nowheat wrote:Apparently my definition of "set aside" and yours are somewhat different. By "set aside" I don't mean "put away never to be examined". When reading suttas that I don't understand, I set them aside, too, and pick them up again for later consideration. I don't debate my understanding of them with others because I don't understand them so I can't debate the validity of my take on them, because I don't have a take on them -- but I will always listen to others' views about them, since they may give me the key I need to understand. I don't act on what's in a sutta that is as yet unclear to me, or make it part of my practice, because I can't, really. So I set it aside.
I am an agnostic in that sense.
I apologize for the lack of clarity.
I see what you mean now.
more like putting something on a todo list and leaving it undone untill other things are in place?
one doesn't start building the roof until the rest of the Building is finished, but the structures that make the roof may of already been built (such as the A-frames).
This I would agree with, and do myself.
Because one cannot prove a negative (if the metaphysical claims are actually untrue) one will spend a lot of energy continuing to test for something not in evidence. At a certain point it would seem wiser to "set aside" until further evidence turns up rather than actively seeking something that has not shown up for decades (when the rest of one's practice is still improving over that course of time). Where a person draws that line would be up to the individual I suppose.
But the reason I set aside the Buddhist metaphysical claims is not just because I don't have evidence in my life for them. It is because when I read the suttas, I find the Buddha gently suggesting that seeking after metaphysics when there is no evidence is not skillful.
This is more like proving "All is suffering" compared to "all is unsatisfactory," and a reason people are put off by the actual teaching in some cases/at certain stages. something, like an understanding of a text at a very gross level, can have no evidence so best left until later.
I think the Dhammapada verse 242 (? the one which says the taint of a woman is infidelity and there are other occurrences although rare, here I am only referring to the dhammapada verse) is a good example here, looking at it from the point of view of a general statement, shines a poor light from a modern perspective on the Buddha, and I believe an unfair one, but looking at the cultural ideas on women and sex at the time, as shown in the clarifications of the third precept on sexual misconduct, and the origin story in this case, it paints a different picture, it is a friend comforting a friend, who hasn't said "you know what women are like", or "you know what men are like" to a friend who has/is going through a hard patch in a relationship?
I was making a distinction between Ted's opinions and mine; we are two individuals who are not in 100% accord on everything. If you want to discuss Secular Buddhism with the understanding that it is a unified movement, I hope you'll let me know when you find that unified movement. We are many individuals.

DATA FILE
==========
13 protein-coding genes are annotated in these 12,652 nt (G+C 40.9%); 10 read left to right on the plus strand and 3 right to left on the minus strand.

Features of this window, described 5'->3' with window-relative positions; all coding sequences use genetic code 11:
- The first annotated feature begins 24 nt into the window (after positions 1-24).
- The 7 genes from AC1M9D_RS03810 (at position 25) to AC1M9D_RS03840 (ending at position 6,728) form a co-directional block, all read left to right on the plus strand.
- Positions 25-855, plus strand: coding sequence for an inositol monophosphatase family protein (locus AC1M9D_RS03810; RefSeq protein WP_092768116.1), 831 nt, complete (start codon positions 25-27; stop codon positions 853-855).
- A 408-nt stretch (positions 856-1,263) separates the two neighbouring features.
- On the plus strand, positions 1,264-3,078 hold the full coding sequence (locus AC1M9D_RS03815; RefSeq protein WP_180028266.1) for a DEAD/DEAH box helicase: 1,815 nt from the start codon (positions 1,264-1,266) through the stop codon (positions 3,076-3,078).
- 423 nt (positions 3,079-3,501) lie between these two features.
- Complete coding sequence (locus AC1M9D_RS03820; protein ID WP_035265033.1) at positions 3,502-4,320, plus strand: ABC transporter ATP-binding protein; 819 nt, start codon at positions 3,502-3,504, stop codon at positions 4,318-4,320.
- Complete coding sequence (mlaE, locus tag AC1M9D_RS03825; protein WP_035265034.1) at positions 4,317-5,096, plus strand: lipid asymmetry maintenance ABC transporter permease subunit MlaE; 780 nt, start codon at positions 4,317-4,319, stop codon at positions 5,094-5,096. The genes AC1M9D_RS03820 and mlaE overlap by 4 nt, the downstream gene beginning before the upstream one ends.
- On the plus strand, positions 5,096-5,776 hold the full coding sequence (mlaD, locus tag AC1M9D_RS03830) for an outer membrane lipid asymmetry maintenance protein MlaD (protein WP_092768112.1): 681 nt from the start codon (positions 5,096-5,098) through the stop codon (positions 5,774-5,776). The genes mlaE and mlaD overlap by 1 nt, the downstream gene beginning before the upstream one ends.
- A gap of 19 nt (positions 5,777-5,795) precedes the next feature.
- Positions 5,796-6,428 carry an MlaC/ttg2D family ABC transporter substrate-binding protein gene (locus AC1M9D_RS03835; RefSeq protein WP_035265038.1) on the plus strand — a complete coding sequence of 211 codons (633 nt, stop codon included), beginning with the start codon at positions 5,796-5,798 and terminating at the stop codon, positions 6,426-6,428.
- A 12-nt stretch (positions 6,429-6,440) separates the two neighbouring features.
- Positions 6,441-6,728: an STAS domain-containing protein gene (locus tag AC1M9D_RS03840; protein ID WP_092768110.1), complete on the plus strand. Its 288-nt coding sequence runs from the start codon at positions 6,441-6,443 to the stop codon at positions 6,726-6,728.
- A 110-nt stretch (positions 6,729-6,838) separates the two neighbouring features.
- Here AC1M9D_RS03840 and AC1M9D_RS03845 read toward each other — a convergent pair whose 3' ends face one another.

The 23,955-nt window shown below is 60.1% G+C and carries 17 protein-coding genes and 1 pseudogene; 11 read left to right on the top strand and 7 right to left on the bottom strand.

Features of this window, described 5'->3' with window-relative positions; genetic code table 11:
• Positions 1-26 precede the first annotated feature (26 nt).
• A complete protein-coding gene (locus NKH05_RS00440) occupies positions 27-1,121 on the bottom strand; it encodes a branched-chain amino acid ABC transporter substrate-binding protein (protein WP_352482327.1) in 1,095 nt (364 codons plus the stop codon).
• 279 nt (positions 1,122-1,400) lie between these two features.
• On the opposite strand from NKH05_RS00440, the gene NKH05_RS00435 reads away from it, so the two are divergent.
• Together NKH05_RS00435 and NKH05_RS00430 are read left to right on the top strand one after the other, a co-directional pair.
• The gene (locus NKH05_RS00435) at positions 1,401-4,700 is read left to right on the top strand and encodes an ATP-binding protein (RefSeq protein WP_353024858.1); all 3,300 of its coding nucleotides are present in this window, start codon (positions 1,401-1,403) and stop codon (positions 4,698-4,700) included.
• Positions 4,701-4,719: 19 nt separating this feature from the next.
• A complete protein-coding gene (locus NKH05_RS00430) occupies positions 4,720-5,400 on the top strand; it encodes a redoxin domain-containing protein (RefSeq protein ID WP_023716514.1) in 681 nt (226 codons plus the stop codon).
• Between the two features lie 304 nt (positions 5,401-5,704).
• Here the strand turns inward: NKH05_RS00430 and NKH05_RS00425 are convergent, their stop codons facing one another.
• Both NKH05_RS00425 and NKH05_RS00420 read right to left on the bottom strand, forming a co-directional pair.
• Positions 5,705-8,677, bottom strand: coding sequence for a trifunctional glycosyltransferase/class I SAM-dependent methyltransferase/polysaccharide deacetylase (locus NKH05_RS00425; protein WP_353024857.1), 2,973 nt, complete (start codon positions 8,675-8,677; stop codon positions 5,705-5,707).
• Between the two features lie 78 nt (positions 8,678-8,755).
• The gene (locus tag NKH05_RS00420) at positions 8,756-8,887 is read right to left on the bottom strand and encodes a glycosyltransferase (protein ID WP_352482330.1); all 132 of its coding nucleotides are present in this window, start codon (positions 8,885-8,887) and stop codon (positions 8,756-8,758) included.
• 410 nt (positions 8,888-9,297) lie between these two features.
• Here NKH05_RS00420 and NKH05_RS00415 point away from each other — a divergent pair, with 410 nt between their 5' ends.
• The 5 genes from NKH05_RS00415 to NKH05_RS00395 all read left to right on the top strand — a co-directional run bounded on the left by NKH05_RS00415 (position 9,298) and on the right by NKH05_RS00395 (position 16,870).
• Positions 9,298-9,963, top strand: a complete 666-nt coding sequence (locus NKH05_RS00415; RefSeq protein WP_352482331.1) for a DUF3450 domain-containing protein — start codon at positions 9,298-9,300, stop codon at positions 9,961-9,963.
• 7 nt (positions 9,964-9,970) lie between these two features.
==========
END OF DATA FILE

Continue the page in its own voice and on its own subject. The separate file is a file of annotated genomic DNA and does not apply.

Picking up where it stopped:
yes, it is right here in my bag of wonder
I remember the use of traditional baggage referring to the cultural add ons, and even interpretations
If something is said to be useful, but I find it not only not useful, but counterproductive, does your definition of faith require that I use it because the people who tell me it is useful often give good advice? If the evidence of my own experience denies its usefulness at every point, I think it is blind faith to act as if it is true. When it is counterproductive, and dismissed by a source I trust even more, it becomes foolish.
I think this has been answered above in this post.
but yes I agree
It seems to me the sticking point in our conversation here is *only* that I say that I don't have faith in Buddhist metaphysical claims and you do.
I feel sure we actually agree about what saddha is -- it is not blind faith -- it is faith based on the sense that we have been told the truth by this source often enough to believe that the things we have been told, that have not yet been seen by us, will be proven accurate. I think we both practice that faith -- about awakening, for example.
I don't think it is quite that, Like I said earlier about confused definitions, your dictionary definition of agnostic, and experiential definition didn't match and seamed to merge faith into it, so I think it is more about how we define, rather than what we are talking about. but this may just be saying the same from a different angle.
take rebirth as an example, The Sutta and Abhidhamma have different models of rebirth a three life and one life model respectively (although the three life is also in the Abhidhamma to a lesser degree, I would agree that the abhidhamma is a later collection, historically, but believe that this model wouldn't of been added from thin air, and it has shown a use in practice that gives me faith that the Abhidhamma is reliable as what the Buddha taught, it was just collected together later, but I am quite open to it not being his words historically, in this regard it doesn't matter to me personally, as it has shown itself to be true.